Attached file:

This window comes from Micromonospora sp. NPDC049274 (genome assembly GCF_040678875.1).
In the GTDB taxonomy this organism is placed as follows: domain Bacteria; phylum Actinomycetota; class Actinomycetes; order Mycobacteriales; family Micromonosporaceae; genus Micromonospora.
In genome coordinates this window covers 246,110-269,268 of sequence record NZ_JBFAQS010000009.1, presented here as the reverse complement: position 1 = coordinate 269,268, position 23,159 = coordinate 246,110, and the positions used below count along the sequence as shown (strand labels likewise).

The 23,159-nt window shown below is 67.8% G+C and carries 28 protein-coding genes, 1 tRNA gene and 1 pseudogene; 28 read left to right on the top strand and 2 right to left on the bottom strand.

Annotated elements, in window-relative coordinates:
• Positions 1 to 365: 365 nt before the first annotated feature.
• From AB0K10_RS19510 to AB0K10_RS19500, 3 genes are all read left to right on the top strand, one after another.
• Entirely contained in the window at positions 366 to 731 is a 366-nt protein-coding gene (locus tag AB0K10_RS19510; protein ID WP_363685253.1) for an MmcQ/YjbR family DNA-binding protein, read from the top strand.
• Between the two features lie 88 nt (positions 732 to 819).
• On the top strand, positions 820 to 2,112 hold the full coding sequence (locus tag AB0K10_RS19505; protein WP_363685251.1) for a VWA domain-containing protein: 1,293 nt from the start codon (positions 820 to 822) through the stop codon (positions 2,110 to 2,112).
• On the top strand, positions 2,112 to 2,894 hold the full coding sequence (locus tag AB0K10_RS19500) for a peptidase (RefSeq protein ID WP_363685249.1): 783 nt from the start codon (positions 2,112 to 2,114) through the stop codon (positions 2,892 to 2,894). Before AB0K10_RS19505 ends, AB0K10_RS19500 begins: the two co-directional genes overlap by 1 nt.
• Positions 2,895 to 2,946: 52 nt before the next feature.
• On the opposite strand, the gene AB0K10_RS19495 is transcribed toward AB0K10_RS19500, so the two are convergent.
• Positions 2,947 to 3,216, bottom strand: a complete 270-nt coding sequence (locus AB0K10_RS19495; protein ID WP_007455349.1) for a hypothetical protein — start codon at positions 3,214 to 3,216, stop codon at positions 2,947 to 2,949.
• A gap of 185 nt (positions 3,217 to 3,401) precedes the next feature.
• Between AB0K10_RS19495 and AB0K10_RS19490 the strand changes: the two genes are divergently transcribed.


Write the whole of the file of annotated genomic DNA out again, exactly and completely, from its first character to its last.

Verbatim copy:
This window comes from Micromonospora sp. NPDC049274 (genome assembly GCF_040678875.1).
In the GTDB taxonomy this organism is placed as follows: domain Bacteria; phylum Actinomycetota; class Actinomycetes; order Mycobacteriales; family Micromonosporaceae; genus Micromonospora.
In genome coordinates this window covers 246,110-269,268 of sequence record NZ_JBFAQS010000009.1, presented here as the reverse complement: position 1 = coordinate 269,268, position 23,159 = coordinate 246,110, and the positions used below count along the sequence as shown (strand labels likewise).

The 23,159-nt window shown below is 67.8% G+C and carries 28 protein-coding genes, 1 tRNA gene and 1 pseudogene; 28 read left to right on the top strand and 2 right to left on the bottom strand.

Annotated elements, in window-relative coordinates:
• Positions 1 to 365: 365 nt before the first annotated feature.
• From AB0K10_RS19510 to AB0K10_RS19500, 3 genes are all read left to right on the top strand, one after another.
• Entirely contained in the window at positions 366 to 731 is a 366-nt protein-coding gene (locus tag AB0K10_RS19510; protein ID WP_363685253.1) for an MmcQ/YjbR family DNA-binding protein, read from the top strand.
• Between the two features lie 88 nt (positions 732 to 819).
• On the top strand, positions 820 to 2,112 hold the full coding sequence (locus tag AB0K10_RS19505; protein WP_363685251.1) for a VWA domain-containing protein: 1,293 nt from the start codon (positions 820 to 822) through the stop codon (positions 2,110 to 2,112).
• On the top strand, positions 2,112 to 2,894 hold the full coding sequence (locus tag AB0K10_RS19500) for a peptidase (RefSeq protein ID WP_363685249.1): 783 nt from the start codon (positions 2,112 to 2,114) through the stop codon (positions 2,892 to 2,894). Before AB0K10_RS19505 ends, AB0K10_RS19500 begins: the two co-directional genes overlap by 1 nt.
• Positions 2,895 to 2,946: 52 nt before the next feature.
• On the opposite strand, the gene AB0K10_RS19495 is transcribed toward AB0K10_RS19500, so the two are convergent.
• Positions 2,947 to 3,216, bottom strand: a complete 270-nt coding sequence (locus AB0K10_RS19495; protein ID WP_007455349.1) for a hypothetical protein — start codon at positions 3,214 to 3,216, stop codon at positions 2,947 to 2,949.
• A gap of 185 nt (positions 3,217 to 3,401) precedes the next feature.
• Between AB0K10_RS19495 and AB0K10_RS19490 the strand changes: the two genes are divergently transcribed.